|December 14, 2007
Zambia to export 150.000 t white maize
Zambia will export 150.000 tonnes of white maize to a neighbouring country, agriculture and co-operatives minister Ben Kapita has announced. Kapita, who declined to name the country where maize would be exported, said the planned export by the state-run Food Reserve Agency (FRA) would bring the total national exports this year to 450.000 tonnes.
"I have clinched a very good deal and I have allowed the FRA to export another 150.000 tonnes of maize to a country within the Southern African Development Community," Kapita said. According to him, total maize exports that year by the FRA would be 300.000 tonnes. Further exports by farmers, millers and grain traders of 50,000 tonnes each would push the total to 450,000 tonnes, he added.
Kapita said Zambia would only keep 250.000 tonnes white maize in strategic reserves.
He said the fresh maize exports had been prompted by lack of storage capacity and also to enable the FRA to repay bank loans it received to purchase maize from farmers, transporters and rented storage facilities. He said that most of the grain silos had been destroyed following years of neglect and the country did not therefore have enough storage facilities. "Instead of letting the maize go to waste due to heavy rains, I decided it is better to export it. I also want the FRA to repay the loans, including the 35 billion kwacha ($9.2 million), which I gave them recently to pay some of the farmers," Kapita said.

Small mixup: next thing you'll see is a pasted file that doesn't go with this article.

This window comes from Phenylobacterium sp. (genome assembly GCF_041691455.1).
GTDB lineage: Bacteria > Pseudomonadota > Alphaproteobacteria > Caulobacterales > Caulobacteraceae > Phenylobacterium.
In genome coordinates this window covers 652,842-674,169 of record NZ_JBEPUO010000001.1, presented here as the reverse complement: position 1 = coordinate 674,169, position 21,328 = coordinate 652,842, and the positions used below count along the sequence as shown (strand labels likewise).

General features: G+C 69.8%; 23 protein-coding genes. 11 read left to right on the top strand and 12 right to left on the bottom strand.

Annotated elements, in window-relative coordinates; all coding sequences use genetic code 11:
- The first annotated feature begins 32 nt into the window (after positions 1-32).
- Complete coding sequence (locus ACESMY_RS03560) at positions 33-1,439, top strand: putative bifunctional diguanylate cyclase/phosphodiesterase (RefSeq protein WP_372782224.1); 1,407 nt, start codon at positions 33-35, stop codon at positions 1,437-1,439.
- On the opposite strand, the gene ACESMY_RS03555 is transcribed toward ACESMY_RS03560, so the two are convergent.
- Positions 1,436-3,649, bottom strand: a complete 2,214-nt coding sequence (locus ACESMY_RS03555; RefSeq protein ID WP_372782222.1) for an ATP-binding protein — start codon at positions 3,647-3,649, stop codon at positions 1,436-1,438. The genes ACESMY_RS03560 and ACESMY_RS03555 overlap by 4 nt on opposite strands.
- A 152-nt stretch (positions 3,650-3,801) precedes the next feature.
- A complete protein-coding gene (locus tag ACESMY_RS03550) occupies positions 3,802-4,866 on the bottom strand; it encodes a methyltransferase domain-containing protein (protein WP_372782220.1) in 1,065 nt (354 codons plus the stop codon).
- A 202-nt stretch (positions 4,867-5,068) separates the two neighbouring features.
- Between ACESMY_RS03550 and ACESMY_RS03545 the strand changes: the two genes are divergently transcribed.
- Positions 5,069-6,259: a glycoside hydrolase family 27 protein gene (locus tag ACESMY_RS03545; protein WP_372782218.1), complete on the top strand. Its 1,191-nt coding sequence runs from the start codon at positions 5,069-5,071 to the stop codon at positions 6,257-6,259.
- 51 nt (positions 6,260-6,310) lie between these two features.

Kapita said Zambia had also donated 10.000 tonnes white maize to the World Food Programme (WFP) for relief operations in the southern Africa region. The minister said Zambia was currently negotiating with the Chinese to repair dilapidated grain silos as the country started to increase its maize production capacity. "Right now a team from the FRA is in China to negotiate the repair of silos. We want to build our capacity as most the silos have not been repaired since the 1980s," Kapita said, but he gave no further details.
Zambia has revamped its agriculture sector under plans to diversify the economy and has become a net maize exporter after facing severe maize deficits in the early 2000s.
The country has in the last few years been providing subsidised pesticides and seed to small scale farmers in a bid to encourage them to grow more maize.